Rodu’s research focuses on the substitution of safer tobacco products by smokers who are unable or unwilling to quit smoking with conventional cessation methods because of their addiction to nicotine. His research in comparative epidemiology established the scientific foundation for harm reduction and he continues to study clinical and social interventions aimed at harm reduction.
Latest posts by Brad Rodu (see all)
- The War Against Tobacco Flavors Will Fail - February 7, 2019
- American Cancer Society Sees Zero Cancer Risk for Smokeless Tobacco - June 15, 2018
- UC San Francisco Authors Inadvertently Validate Our Call for Retraction - April 6, 2018
Norwegian researchers report that snus users had lower risks for gastroesophageal reflux symptoms (GERS) than never
users (abstract here). This builds on Swedish findings of six years ago that snus use was not linked to gastrointestinal problems (here).
The new study, published in the Scandinavian Journal of Gastroenterology, used surveys from 2006 to 2009 in Norway’s large rural North Trøndelag County. The authors “hypothesized that snus use would increase the risk of GERS. However, the overall result was that snus use seems to protect against GERS.” They concluded, “Compared to never snus users, daily snus users had a reduced risk of GERS (OR = 0.77, 95% confidence interval [CI] = 0.64–0.93).”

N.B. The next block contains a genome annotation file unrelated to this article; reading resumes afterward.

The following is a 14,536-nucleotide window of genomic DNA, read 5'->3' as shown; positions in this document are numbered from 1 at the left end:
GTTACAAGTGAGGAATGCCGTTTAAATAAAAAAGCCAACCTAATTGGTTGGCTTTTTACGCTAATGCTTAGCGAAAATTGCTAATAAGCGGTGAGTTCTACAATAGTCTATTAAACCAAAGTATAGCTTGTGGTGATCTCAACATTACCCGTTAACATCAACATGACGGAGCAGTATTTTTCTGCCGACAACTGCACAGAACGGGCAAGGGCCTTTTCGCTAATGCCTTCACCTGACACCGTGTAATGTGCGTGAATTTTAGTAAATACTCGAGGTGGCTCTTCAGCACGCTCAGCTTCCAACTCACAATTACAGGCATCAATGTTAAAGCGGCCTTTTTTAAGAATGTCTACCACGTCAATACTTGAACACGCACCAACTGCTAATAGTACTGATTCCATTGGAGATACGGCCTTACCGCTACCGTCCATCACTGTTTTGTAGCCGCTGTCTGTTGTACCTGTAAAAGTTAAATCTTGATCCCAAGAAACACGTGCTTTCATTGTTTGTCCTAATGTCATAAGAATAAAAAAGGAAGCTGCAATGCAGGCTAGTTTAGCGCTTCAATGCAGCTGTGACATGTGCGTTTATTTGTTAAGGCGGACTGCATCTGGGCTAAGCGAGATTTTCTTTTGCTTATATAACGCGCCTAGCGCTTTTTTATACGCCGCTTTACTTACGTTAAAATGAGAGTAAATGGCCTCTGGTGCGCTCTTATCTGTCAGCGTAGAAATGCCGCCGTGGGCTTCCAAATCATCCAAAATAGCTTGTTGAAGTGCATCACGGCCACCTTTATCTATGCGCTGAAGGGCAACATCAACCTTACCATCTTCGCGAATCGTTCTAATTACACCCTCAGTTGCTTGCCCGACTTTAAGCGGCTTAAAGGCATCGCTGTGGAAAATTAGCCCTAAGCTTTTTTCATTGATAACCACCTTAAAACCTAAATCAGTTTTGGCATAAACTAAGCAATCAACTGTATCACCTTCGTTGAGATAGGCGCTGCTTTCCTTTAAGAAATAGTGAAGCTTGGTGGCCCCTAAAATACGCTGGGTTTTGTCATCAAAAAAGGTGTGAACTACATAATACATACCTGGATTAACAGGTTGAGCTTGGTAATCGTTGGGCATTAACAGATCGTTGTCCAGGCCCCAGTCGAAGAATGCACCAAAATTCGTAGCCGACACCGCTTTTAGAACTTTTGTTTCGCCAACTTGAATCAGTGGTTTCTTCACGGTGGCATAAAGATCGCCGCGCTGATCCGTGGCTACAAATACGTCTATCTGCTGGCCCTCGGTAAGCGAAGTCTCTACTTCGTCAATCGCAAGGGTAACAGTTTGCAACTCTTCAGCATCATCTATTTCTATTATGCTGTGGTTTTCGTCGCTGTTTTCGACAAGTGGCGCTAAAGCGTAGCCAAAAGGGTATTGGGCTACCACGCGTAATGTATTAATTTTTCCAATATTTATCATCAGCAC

Surprised by their data, the authors questioned whether they were seeing “reverse causality”, where snus users who developed GERS may have quit, shifting GERS to “former” snus users. The researchers did find that former users had an insignificant elevation (OR = 1.20, CI = 1.00 – 1.46). However, while higher snus consumption should be associated with higher risk of GERS, this study found the opposite. The lowest consumption level (less than two boxes a month) was associated with a 41% increase in GERS, but higher consumption levels were not associated with increases.
GERS rates were significantly elevated in two groups of snus users: those who also smoked (OR = 2.26, CI = 1.17 – 4.35) and those who had switched from cigarettes (OR = 1.50, CI = 1.13 – 1.99). Smoking is a factor in some GERS studies. Two years ago, some of the current study’s authors published research asserting that “Tobacco smoking increases the risk of…GERS,” and that quitting resulted in symptom improvement in selected survey participants. It is surprising that this work is not referenced in the new study, as it is directly relevant.
Snus users, rest easy. Your habit involves little to no risk of reflux.
[First published at Tobacco Truth at http://rodutobaccotruth.blogspot.com/]